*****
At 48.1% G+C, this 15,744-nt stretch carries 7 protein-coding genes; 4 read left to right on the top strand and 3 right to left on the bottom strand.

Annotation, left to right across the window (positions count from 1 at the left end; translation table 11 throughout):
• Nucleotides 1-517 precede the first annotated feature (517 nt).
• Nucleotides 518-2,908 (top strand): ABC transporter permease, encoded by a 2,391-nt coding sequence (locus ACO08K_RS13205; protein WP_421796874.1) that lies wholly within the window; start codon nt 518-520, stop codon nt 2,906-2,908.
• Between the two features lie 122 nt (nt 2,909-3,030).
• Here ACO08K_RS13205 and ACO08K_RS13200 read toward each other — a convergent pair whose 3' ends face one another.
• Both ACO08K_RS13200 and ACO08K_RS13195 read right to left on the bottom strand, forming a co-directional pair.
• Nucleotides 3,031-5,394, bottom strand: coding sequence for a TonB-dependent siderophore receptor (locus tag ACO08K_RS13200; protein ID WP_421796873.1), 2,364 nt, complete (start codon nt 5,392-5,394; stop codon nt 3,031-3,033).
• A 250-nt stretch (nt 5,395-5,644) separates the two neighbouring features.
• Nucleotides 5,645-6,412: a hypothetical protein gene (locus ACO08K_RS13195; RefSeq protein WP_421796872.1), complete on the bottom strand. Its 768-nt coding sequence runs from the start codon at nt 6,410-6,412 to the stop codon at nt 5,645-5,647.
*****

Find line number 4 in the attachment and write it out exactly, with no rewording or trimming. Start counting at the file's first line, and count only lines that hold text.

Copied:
• Nucleotides 518-2,908 (top strand): ABC transporter permease, encoded by a 2,391-nt coding sequence (locus ACO08K_RS13205; protein WP_421796874.1) that lies wholly within the window; start codon nt 518-520, stop codon nt 2,906-2,908.